Sass, Ronald L.
||dc.creator||Willis, Cylette Raucene
Field and laboratory experiments were conducted with the following ten cultivars of rice: Lebonnet, Lemont, Dawn, Katy, Della, IR36, Mars, Brazos, Labelle and Jasmine. For each variety, components of biomass, root porosity and methane emission were observed throughout the entire growing season and yield was determined at harvest. Methane emission differed among cultivars by as much as a factor of 2.4 and resulted in two distinct emission groups. Significant differences were also found for biomass among cultivars, although these differences did not coincide with the differences that were observed for emission among cultivars. Methane emission correlated strongly with aboveground live vegetative biomass within most varieties until heading and among cultivars within emission groups to heading. Emissions showed less correlation with biomass during ripening and may have been affected by other factors within the system at this time. Methane emission appeared to be consistently proportional to grain production among cultivars, when determined per gram biomass, and may be related through processes of carbohydrate partitioning. Root porosity did not appear to be associated with observed differences or trends in methane emission.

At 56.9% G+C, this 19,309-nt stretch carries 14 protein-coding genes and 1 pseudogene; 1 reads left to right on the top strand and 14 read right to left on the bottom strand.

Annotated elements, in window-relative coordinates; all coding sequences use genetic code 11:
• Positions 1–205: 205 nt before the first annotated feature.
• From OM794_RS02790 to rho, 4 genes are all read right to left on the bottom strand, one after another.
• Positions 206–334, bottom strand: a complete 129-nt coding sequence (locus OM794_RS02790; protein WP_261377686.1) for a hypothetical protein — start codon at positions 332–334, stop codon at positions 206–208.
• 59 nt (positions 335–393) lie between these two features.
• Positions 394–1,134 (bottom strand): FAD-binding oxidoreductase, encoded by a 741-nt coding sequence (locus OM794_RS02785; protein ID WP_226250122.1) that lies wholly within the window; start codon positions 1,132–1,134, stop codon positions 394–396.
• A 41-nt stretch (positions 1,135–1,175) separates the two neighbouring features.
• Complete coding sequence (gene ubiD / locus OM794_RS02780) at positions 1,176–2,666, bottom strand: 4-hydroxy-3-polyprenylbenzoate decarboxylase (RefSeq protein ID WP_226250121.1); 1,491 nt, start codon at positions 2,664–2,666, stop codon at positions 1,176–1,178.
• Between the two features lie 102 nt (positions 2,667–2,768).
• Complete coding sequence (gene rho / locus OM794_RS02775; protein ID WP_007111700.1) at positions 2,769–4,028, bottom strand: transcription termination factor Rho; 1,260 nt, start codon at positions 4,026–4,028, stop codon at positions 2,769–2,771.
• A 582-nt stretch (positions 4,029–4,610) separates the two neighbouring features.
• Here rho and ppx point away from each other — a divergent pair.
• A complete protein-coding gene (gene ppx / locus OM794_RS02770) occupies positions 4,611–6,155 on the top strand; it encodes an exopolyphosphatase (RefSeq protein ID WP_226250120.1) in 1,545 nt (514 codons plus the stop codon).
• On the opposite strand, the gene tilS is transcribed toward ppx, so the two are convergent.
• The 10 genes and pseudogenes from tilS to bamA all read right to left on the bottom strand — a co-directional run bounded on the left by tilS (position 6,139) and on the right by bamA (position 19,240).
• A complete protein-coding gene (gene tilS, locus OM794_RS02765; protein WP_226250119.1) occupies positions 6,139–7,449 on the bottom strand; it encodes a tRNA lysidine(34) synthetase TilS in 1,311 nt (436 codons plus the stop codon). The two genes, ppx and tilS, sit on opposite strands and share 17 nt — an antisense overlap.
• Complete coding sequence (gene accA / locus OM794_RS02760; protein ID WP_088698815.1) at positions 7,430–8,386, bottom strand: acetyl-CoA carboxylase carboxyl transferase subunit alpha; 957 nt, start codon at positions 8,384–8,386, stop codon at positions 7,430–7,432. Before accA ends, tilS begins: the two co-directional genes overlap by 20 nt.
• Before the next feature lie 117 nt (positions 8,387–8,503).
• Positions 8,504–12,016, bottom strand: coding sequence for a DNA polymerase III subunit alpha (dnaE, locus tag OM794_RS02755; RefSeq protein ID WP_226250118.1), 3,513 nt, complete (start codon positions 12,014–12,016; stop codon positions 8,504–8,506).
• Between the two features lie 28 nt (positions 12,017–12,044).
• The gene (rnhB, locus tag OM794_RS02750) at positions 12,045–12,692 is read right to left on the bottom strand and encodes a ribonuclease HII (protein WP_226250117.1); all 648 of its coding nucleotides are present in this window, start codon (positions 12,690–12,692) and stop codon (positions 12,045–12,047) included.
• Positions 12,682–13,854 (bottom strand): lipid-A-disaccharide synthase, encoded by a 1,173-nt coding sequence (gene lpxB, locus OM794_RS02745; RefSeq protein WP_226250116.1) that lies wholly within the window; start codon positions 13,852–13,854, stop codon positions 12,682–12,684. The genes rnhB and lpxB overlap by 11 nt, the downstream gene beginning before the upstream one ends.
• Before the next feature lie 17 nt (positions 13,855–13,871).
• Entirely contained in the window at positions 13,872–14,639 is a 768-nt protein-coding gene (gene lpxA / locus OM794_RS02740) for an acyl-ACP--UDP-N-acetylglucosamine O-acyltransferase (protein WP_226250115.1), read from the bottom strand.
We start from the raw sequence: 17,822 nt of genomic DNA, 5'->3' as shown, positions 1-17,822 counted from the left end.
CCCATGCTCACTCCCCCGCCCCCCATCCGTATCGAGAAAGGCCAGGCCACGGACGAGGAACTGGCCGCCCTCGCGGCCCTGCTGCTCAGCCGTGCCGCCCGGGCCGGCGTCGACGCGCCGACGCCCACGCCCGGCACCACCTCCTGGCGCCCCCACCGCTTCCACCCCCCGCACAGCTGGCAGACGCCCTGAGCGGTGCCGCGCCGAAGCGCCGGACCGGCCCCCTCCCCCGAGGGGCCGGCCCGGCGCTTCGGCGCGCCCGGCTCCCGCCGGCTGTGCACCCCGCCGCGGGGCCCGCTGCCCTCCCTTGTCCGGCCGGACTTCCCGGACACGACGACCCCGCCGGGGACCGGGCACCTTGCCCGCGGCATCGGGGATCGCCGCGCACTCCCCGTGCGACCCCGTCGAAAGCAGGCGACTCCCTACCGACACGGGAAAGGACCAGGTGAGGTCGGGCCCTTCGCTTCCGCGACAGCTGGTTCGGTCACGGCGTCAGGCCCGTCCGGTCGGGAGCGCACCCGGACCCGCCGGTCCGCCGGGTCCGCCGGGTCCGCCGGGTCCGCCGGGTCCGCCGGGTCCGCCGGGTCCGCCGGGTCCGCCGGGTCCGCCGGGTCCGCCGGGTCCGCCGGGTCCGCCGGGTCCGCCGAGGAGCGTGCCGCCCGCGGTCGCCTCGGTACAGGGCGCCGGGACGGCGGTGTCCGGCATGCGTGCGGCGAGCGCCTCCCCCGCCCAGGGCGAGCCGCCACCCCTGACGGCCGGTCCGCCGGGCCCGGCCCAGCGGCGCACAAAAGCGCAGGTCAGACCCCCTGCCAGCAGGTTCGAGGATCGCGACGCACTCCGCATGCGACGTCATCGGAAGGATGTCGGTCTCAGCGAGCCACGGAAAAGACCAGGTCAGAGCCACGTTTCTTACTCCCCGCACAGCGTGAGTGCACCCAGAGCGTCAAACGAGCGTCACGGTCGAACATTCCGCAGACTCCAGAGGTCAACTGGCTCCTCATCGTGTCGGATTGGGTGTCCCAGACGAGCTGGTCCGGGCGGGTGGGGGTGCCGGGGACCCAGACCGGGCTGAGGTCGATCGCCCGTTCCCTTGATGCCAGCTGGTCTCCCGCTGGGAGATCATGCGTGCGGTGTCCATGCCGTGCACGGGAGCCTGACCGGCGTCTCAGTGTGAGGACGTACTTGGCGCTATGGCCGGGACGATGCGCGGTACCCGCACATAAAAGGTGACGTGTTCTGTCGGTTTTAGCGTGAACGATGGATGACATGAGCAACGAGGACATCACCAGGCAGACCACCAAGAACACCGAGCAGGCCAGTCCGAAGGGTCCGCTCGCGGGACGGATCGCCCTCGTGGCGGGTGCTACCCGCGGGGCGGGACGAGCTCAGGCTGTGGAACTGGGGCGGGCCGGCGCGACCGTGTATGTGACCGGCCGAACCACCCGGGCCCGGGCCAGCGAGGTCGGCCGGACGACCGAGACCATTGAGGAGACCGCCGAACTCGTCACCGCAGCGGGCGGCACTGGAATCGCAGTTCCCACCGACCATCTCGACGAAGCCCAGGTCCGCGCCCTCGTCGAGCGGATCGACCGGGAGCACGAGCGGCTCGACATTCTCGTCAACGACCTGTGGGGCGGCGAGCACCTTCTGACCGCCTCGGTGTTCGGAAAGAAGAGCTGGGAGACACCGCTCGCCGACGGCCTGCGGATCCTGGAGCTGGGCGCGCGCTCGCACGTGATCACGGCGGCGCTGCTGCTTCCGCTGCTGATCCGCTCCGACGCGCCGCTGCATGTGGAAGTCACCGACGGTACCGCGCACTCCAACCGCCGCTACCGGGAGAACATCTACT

Intervarietal differences of methane emission related to plant parameters in irrigated rice cultivation
Chemical and Biomolecular Engineering
Doctor of Philosophy
Willis, Cylette Raucene. "Intervarietal differences of methane emission related to plant parameters in irrigated rice cultivation." (1995) Diss., Rice University. https://hdl.handle.net/1911/16898.